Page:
The Carbuncle of Giamschid

I usually write favorable reviews of most of the books I read, but this will be an exception. My review won’t hurt the author, as he died in 1844, unloved and unlamented. William Beckford’s Vathek was originally written in French by this British writer and translated into English by another.

It is an oriental fantasy, which means it is lush with weird details and productive of much wretched excess. One reads along this piece of overripe Turkish delight and comes across a sentence like this:

In the morning, which was lowering and rainy, the dwarfs mounted high poles like minarets, and called them to prayers. The whole congregation, which consisted of Sutlememe, Shaban, the four eunuchs, and some storks, were already assembled.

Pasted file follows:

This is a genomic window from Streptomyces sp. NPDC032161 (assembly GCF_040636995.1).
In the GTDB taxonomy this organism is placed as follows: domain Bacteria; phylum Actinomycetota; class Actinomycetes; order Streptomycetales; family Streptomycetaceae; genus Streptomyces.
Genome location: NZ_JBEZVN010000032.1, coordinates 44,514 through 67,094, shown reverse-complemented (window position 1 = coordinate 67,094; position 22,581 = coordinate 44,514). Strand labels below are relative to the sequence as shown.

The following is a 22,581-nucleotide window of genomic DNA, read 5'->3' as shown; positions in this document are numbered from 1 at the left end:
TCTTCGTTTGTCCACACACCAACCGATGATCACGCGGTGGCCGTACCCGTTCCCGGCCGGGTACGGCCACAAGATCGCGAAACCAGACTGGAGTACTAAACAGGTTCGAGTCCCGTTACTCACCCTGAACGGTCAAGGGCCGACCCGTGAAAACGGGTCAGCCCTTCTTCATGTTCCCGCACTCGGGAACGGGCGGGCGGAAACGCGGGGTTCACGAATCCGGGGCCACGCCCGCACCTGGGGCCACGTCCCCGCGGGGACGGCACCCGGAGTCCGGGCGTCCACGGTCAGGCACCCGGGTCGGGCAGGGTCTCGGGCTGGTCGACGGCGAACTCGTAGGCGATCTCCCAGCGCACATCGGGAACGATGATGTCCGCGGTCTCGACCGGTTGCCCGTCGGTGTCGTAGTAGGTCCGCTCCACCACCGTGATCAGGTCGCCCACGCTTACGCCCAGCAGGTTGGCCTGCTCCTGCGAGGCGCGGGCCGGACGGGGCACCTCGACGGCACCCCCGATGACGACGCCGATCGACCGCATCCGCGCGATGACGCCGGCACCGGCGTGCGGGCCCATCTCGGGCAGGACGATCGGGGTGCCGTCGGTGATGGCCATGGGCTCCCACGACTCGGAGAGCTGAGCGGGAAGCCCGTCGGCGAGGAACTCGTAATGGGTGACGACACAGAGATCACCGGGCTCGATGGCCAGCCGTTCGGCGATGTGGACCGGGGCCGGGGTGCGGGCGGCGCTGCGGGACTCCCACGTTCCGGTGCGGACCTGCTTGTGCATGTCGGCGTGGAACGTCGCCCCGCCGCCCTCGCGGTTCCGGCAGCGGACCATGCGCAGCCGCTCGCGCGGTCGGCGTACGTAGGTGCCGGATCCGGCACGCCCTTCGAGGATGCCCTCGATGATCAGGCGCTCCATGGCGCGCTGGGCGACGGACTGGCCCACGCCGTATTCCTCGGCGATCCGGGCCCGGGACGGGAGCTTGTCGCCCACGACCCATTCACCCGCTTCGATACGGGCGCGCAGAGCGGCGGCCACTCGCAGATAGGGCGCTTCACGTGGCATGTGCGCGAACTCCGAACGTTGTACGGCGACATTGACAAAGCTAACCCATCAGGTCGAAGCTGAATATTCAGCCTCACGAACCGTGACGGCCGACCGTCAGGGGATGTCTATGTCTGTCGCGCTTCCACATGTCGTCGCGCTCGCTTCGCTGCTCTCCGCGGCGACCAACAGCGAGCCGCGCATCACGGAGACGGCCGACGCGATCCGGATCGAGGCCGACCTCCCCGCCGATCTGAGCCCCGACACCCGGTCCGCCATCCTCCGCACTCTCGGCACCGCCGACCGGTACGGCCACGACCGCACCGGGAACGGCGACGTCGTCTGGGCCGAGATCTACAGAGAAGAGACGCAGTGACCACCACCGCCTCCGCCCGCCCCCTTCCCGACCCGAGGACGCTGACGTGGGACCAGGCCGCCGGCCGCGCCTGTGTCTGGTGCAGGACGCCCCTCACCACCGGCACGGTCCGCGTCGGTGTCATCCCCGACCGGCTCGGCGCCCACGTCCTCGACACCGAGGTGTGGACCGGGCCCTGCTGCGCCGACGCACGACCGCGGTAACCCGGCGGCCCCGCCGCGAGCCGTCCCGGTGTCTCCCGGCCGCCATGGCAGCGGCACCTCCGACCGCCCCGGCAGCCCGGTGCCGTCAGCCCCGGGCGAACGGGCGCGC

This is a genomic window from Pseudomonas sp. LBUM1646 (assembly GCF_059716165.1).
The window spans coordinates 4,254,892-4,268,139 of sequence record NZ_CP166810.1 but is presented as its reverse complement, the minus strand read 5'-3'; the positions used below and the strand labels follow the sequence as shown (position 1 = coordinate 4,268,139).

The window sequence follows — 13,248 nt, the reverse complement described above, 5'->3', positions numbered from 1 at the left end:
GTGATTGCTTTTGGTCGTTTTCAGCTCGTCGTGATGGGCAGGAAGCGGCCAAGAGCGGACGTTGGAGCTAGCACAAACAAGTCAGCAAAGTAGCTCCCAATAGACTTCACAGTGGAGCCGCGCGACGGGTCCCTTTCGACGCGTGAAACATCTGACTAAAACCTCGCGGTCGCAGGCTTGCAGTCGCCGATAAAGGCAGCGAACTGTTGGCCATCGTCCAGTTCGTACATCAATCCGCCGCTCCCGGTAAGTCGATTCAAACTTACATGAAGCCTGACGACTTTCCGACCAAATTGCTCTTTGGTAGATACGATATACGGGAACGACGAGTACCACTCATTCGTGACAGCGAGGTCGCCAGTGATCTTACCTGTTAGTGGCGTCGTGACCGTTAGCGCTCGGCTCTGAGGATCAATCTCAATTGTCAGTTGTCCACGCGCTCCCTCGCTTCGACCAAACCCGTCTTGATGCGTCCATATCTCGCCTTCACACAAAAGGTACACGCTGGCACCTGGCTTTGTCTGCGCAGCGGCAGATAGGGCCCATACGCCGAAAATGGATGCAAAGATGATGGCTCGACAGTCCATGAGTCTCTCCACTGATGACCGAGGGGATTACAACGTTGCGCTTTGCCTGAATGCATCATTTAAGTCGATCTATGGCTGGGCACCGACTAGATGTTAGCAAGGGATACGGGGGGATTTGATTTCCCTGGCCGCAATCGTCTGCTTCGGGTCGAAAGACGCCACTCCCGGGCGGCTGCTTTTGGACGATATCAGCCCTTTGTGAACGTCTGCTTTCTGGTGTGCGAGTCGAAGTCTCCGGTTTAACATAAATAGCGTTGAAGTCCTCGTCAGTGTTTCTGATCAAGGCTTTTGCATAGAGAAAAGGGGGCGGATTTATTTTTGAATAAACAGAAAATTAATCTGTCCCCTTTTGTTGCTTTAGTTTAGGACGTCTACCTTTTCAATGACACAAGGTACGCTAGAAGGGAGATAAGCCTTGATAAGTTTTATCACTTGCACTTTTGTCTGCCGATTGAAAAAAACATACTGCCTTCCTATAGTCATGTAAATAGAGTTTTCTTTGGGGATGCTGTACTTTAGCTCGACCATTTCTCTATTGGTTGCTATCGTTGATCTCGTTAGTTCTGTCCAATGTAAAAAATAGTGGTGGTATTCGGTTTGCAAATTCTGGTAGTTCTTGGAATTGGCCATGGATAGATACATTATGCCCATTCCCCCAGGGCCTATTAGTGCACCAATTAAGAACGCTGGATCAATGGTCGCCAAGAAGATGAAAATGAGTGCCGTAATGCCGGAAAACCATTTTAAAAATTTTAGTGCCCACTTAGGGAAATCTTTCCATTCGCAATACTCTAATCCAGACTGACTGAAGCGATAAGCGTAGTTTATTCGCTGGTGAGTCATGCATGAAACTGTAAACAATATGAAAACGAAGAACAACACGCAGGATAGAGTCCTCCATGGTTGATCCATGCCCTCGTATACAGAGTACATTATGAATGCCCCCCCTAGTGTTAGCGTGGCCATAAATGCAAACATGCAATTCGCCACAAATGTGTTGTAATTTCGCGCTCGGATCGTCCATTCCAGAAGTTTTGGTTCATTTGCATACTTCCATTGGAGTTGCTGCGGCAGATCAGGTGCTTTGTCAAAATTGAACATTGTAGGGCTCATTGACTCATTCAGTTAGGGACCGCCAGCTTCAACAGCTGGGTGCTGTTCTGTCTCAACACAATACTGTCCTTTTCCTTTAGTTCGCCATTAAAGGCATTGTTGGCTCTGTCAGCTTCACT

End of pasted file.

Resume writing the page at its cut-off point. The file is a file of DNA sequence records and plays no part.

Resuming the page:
What in coruscating blue blazes were those storks doing there? There is no reason for their existence except to add some local color. And what about Sutlememe, Shaban, and the four eunuchs? Details without a reason for their existence is nothing less than a form of literary cancer. Instead of being organic to the story, the whole thing comes across as a massive inorganic blob.

Characters come on the scene and subplots are born without any reason for their existence:

Dread lady, you shall be obeyed; but I will not drown Nouronihar; she is sweeter to me than a Myrabolan comfit, and is enamoured of carbuncles, especially that of Giamschid, which hath also been promised to be conferred upon her; she therefore shall go along with us, for I intend to repose with her beneath the canopies of Soliman; I can sleep no more without her.

In the end, one feels as if one has swallowed whole a Myrabolan comfit and choked on it.

Read it if you dare, but be prepared to shove the Carbuncle of Giamschid where the sun doesn’t shine. God knows, I did!